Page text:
Elon University recently produced an adapted version of Ajax which was written by Sophocles and translated by R.C. Jebb. It ran from April 14 to April 17 at the McCrary Theatre Center for Performing Arts on Elon’s campus. Director Kirby Wahl, with his large cast of college actors, incorporated original music by Jim Roberts. Ajax, a famous war hero, suffered from what we now call post-traumatic stress disorder, or PTSD, and fell victim to the illness. The goddess Athena tried to keep him from killing his fellow soldiers by putting him under a spell. In place of the men, he killed sheep and cattle. Eventually though, the post-traumatic stress caused him to kill himself.

Actors Corey Warren, who played Ajax, and Kristina Loeffke, who played his love interest, Tecmessa, created a believable world of heartache and pain. Ajax was blinded by his delusions and Tecmessa could do little to help him despite how much she loved him. The large cast filled the stage for a large portion of the show. The powerful energy stayed consistent through the long two act production. The widely talented cast should be praised for the endurance they displayed.

While the play was written in the fifth century B.C., Wahl updated the piece to display a “near-future military conflict.” However, the classical language was not changed.  The costumes clearly placed us in a desert as the soldiers wore uniforms similar to what our nation’s soldiers wear in the Middle East today. If that was not enough of an update, Wahl chose to insert a rap and dance session to modernize the work.  It felt a little out of place when juxtaposed to the classical language, though.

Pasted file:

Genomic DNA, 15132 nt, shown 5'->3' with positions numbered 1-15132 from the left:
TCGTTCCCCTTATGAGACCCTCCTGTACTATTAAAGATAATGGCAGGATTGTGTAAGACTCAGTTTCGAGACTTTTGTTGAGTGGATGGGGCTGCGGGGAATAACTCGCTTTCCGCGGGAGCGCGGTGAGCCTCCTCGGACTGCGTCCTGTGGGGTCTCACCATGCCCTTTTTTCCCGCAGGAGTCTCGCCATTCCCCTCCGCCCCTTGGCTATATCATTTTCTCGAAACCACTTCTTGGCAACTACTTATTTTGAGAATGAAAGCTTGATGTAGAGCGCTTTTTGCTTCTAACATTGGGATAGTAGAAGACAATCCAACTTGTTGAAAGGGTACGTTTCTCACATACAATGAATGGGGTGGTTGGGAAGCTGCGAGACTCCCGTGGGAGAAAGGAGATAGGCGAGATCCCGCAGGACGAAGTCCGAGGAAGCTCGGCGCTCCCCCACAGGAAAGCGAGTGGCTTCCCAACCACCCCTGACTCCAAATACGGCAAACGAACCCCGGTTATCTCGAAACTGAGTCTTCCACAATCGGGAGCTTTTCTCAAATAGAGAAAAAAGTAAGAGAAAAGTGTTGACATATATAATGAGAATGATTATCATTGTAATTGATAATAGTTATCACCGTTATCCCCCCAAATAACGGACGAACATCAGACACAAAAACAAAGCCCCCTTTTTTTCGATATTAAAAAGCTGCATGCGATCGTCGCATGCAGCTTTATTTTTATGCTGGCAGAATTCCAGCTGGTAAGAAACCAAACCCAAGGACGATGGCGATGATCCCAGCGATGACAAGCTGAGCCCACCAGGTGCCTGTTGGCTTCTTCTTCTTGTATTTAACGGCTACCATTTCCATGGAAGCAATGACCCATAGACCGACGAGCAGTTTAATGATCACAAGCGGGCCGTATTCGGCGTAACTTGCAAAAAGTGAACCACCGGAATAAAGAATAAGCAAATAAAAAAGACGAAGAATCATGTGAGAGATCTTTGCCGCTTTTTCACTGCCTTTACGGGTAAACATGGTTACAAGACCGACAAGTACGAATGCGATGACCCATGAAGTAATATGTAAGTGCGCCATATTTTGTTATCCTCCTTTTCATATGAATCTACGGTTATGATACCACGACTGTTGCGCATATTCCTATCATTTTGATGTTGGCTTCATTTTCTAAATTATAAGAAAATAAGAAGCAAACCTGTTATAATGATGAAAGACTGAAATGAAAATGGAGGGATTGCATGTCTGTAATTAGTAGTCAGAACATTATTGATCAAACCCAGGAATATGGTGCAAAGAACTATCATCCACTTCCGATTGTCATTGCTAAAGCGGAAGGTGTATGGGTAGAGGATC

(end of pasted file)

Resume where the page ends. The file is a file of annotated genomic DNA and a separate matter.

Wahl’s director’s note includes the quote from a woman named Heidi Plumley. She was the girlfriend to Sergeant Jacob Blaylock who committed suicide in December 2007. This is what she said about her boyfriend’s illness: “I tried to understand. But he would get mad at me and tell me that I don’t understand. I would never understand. I’d have tears pouring out of my eyes, and he’d say, ‘But you don’t know, you don’t know anything, you weren’t there.'” Wahl wants us to think about our soldiers at war and “what we ask of those who fight our wars.” If that is the question I am being asked, then after seeing Ajax it feels like I should never be the girlfriend of a man in the military. This production left the audience with no hope for serving our soldiers with PTSD. After all, it is a tragedy.

I left the theater conflicted. After a week of trying to understand what Elon was trying to say with this tragedy (and with being almost too angry to write a fair review), I found that my anger was exactly the aim of the production. After being so mad that they made the story almost too close to home with no message of hope or direction for change, the audience can find that we were in fact moved to change and offer the much needed support for our troops abroad and those returning home.